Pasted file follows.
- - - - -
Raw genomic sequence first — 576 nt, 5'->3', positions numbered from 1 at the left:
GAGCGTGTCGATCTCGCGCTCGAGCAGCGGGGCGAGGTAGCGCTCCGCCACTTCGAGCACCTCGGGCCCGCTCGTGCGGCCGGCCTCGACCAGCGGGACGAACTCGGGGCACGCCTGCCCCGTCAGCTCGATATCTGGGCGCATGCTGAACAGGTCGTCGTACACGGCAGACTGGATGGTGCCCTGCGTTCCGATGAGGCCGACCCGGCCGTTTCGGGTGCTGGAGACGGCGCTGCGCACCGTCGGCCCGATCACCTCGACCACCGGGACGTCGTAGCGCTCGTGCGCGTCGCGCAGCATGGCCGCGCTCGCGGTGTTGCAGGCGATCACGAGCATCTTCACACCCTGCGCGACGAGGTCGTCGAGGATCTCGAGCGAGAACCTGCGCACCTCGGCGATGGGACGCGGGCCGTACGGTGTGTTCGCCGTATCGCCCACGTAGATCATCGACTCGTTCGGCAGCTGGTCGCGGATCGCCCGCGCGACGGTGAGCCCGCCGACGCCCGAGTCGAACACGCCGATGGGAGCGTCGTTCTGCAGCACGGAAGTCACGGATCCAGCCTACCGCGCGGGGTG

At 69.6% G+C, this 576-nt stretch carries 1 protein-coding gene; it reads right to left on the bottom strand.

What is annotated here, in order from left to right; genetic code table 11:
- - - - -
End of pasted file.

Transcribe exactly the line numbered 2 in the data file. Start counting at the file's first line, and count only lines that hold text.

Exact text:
GAGCGTGTCGATCTCGCGCTCGAGCAGCGGGGCGAGGTAGCGCTCCGCCACTTCGAGCACCTCGGGCCCGCTCGTGCGGCCGGCCTCGACCAGCGGGACGAACTCGGGGCACGCCTGCCCCGTCAGCTCGATATCTGGGCGCATGCTGAACAGGTCGTCGTACACGGCAGACTGGATGGTGCCCTGCGTTCCGATGAGGCCGACCCGGCCGTTTCGGGTGCTGGAGACGGCGCTGCGCACCGTCGGCCCGATCACCTCGACCACCGGGACGTCGTAGCGCTCGTGCGCGTCGCGCAGCATGGCCGCGCTCGCGGTGTTGCAGGCGATCACGAGCATCTTCACACCCTGCGCGACGAGGTCGTCGAGGATCTCGAGCGAGAACCTGCGCACCTCGGCGATGGGACGCGGGCCGTACGGTGTGTTCGCCGTATCGCCCACGTAGATCATCGACTCGTTCGGCAGCTGGTCGCGGATCGCCCGCGCGACGGTGAGCCCGCCGACGCCCGAGTCGAACACGCCGATGGGAGCGTCGTTCTGCAGCACGGAAGTCACGGATCCAGCCTACCGCGCGGGGTG